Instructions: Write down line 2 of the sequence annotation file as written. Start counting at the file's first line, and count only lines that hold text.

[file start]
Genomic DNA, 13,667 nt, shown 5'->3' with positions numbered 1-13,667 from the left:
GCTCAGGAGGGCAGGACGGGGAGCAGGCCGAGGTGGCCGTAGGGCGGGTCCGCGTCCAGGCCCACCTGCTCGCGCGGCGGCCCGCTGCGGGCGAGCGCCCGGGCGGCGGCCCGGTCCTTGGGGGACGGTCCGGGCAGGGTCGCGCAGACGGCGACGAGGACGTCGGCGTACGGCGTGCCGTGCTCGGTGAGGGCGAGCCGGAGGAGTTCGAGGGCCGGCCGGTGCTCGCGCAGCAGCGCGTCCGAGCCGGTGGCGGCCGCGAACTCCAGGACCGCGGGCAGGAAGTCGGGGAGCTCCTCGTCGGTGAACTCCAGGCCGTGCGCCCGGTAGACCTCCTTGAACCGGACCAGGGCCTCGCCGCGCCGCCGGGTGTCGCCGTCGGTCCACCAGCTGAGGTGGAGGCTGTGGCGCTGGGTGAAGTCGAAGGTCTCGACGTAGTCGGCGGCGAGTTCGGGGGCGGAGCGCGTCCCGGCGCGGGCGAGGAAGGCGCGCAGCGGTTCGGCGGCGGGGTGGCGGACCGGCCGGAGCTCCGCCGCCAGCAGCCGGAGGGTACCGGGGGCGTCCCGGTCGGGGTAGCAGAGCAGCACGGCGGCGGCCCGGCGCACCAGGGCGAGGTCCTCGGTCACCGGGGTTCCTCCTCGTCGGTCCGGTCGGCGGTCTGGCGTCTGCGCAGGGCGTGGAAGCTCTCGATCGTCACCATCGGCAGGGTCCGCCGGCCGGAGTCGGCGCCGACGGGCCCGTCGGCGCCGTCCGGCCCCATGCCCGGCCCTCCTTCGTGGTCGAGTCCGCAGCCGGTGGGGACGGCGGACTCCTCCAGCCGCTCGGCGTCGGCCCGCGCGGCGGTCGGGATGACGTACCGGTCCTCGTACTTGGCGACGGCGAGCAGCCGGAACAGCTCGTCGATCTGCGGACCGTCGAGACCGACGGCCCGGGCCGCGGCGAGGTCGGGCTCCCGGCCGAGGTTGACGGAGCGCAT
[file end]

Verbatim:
GCTCAGGAGGGCAGGACGGGGAGCAGGCCGAGGTGGCCGTAGGGCGGGTCCGCGTCCAGGCCCACCTGCTCGCGCGGCGGCCCGCTGCGGGCGAGCGCCCGGGCGGCGGCCCGGTCCTTGGGGGACGGTCCGGGCAGGGTCGCGCAGACGGCGACGAGGACGTCGGCGTACGGCGTGCCGTGCTCGGTGAGGGCGAGCCGGAGGAGTTCGAGGGCCGGCCGGTGCTCGCGCAGCAGCGCGTCCGAGCCGGTGGCGGCCGCGAACTCCAGGACCGCGGGCAGGAAGTCGGGGAGCTCCTCGTCGGTGAACTCCAGGCCGTGCGCCCGGTAGACCTCCTTGAACCGGACCAGGGCCTCGCCGCGCCGCCGGGTGTCGCCGTCGGTCCACCAGCTGAGGTGGAGGCTGTGGCGCTGGGTGAAGTCGAAGGTCTCGACGTAGTCGGCGGCGAGTTCGGGGGCGGAGCGCGTCCCGGCGCGGGCGAGGAAGGCGCGCAGCGGTTCGGCGGCGGGGTGGCGGACCGGCCGGAGCTCCGCCGCCAGCAGCCGGAGGGTACCGGGGGCGTCCCGGTCGGGGTAGCAGAGCAGCACGGCGGCGGCCCGGCGCACCAGGGCGAGGTCCTCGGTCACCGGGGTTCCTCCTCGTCGGTCCGGTCGGCGGTCTGGCGTCTGCGCAGGGCGTGGAAGCTCTCGATCGTCACCATCGGCAGGGTCCGCCGGCCGGAGTCGGCGCCGACGGGCCCGTCGGCGCCGTCCGGCCCCATGCCCGGCCCTCCTTCGTGGTCGAGTCCGCAGCCGGTGGGGACGGCGGACTCCTCCAGCCGCTCGGCGTCGGCCCGCGCGGCGGTCGGGATGACGTACCGGTCCTCGTACTTGGCGACGGCGAGCAGCCGGAACAGCTCGTCGATCTGCGGACCGTCGAGACCGACGGCCCGGGCCGCGGCGAGGTCGGGCTCCCGGCCGAGGTTGACGGAGCGCAT